Rockets, Adoration, and the Difference Between Critical Praise and Commercial Success
Cute, anthropomorphic robots are my – and many others' – weakness. Web developer, game maker, and 8-bit wunderkind Shaun Inman knows this, and has commemorated the one year anniversary of The Last Rocket by releasing the game on the Mac and pushing Flip's Escape, a new iOS game, to the App Store.
The Last Rocket follows Flip, the previously mentioned anthropomorphic (and cute) rocket, as he tries to save his ship's Autonomous Mechanical Intelligence terminal, AMI. I gave The Last Rocket a solid 10 out of 10 when I reviewed it last year, citing its design and controls as some of the best on the iOS platform.
Things haven't changed much in the year since. I have yet to find another game that considers the opportunities and limitations of the iPhone's touchscreen as well as The Last Rocket did a year ago. Inman alluded to this when I asked him about the Bladepad iPhone peripheral, saying "It just seems like if you’re going to design for a medium you should design for that medium without any external dependencies.” His commitment to this idea is what made The Last Rocket so great.
Flip's Escape serves as a side game, an in-between way to transition from Flip's adventures in The Last Rocket to a "proper sequel." The player's job is to tap on the screen to make Flip stop as he rockets (ha!) away from a stellar shockwave and attempts to avoid asteroids. Where The Last Rocket made players think about a course of action and relied on quick thinking, Flip's Escape is a simple, almost mindless romp meant to be played in short bursts.
With The Last Rocket, Flip's Escape, and a "logbook" called Liftoff that chronicled The Last Rocket's development, Inman has created a genuine franchise around a blocky rocket. Despite the series' critical praise and an almost-rabid fanbase, however, Inman says that he wouldn't be able to make a living off of game development. Instead, he relies on Mint (not that one) and Fever, two Web applications that were released in 2004 and 2008, respectively.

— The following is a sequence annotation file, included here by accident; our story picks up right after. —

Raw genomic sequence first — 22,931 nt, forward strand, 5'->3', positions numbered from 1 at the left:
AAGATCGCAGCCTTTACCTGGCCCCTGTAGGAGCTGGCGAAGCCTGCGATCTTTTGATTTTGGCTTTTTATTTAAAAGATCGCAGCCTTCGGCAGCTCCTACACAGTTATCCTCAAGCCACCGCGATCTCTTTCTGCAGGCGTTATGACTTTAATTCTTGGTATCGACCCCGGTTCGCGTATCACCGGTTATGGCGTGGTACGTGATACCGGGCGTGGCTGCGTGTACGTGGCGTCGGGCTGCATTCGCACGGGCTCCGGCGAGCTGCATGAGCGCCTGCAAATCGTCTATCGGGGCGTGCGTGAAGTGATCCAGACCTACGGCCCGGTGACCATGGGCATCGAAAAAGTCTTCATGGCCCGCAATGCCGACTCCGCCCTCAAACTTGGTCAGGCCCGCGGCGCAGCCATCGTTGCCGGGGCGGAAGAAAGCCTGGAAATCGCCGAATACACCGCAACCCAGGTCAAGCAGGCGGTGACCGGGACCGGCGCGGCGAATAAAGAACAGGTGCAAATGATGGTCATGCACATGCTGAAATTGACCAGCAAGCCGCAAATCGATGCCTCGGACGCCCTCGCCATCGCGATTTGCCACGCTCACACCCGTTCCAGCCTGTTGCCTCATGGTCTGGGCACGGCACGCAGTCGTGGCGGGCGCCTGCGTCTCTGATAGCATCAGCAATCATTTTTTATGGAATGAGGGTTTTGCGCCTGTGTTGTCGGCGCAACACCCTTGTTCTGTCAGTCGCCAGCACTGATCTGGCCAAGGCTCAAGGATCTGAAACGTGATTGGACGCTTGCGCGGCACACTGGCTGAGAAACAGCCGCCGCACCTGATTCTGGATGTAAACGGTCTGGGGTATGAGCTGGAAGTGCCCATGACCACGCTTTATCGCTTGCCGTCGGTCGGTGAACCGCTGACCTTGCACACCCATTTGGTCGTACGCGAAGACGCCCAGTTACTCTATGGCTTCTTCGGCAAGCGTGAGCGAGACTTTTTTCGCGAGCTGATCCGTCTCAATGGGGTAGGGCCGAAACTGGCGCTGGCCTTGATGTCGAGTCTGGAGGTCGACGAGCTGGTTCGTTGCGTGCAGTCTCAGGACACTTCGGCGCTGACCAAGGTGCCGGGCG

Both applications cost $30 and require that a user install them on their own Web server. This may dissuade some users – say "FTP" and watch your friends' head spin – but sales are healthy enough that they cover Inman's game development. Fever, a feed reader that "takes the temperature of your slice of the Web and shows you what's hot," has grown more popular in the last few months, as Reeder, a popular RSS app for the iPhone, added support for Fever and new applications have been built to support the service.
"I wouldn't say [The Last Rocket] fully recouped its expenses, based on the amount of time I spent with it," he says. "I guess you could say I am doing the game development full time, just probably not responsibly."
Unfortunately this seems to be a harsh reality for iOS game developers. Michael Boxleiter and Greg Wohlwend of Mikengreg debuted Gasketball, their trick-shot game for the iPad, and are now struggling to find a way to make money off of its freemium model.
“We wanted the game to be free but also we want to make a living off of it since we’ve spent 2 years on it," Wohlwend told the Penny Arcade Report. "So we felt being honest and up front that this game has content, you unlock it once and you have it all forever was The Right Thing To Do. So far, humanity is proving to us that we can’t have it both ways.”
Inman decided against going the freemium route, and has
subjected privileged his Twitter followers to an almost real-time update of how Flip's Escape is doing in the App Store. Despite garnering praise from Touch Arcade, a popular mobile gaming site, Flip's Escape has hovered around the Top 100 mark. Not a bad place to be when compared to the number of games in the App Store, but not a place where casual users are likely to discover Flip's Escape through sheer serendipity.
Inman is lucky enough to have two other successful products that can subsidize his game development. Others, like those documented in "Indie Game: The Movie" -- a film from earlier this year that followed three games through their development -- have placed their entire lives in the hands of platform makers and the chance that enough users will purchase their game to justify the effort that goes into a game's production.
There is no cut-and-dry solution to this problem. As much as many – including myself – would like to believe that the Web is a meritocracy and that "the good stuff" will be appreciated, the truth is that it all comes down to luck. Making a game is a lesson in frustration and, as shown during "Indie Game: The Movie", can bring a person close to their breaking point.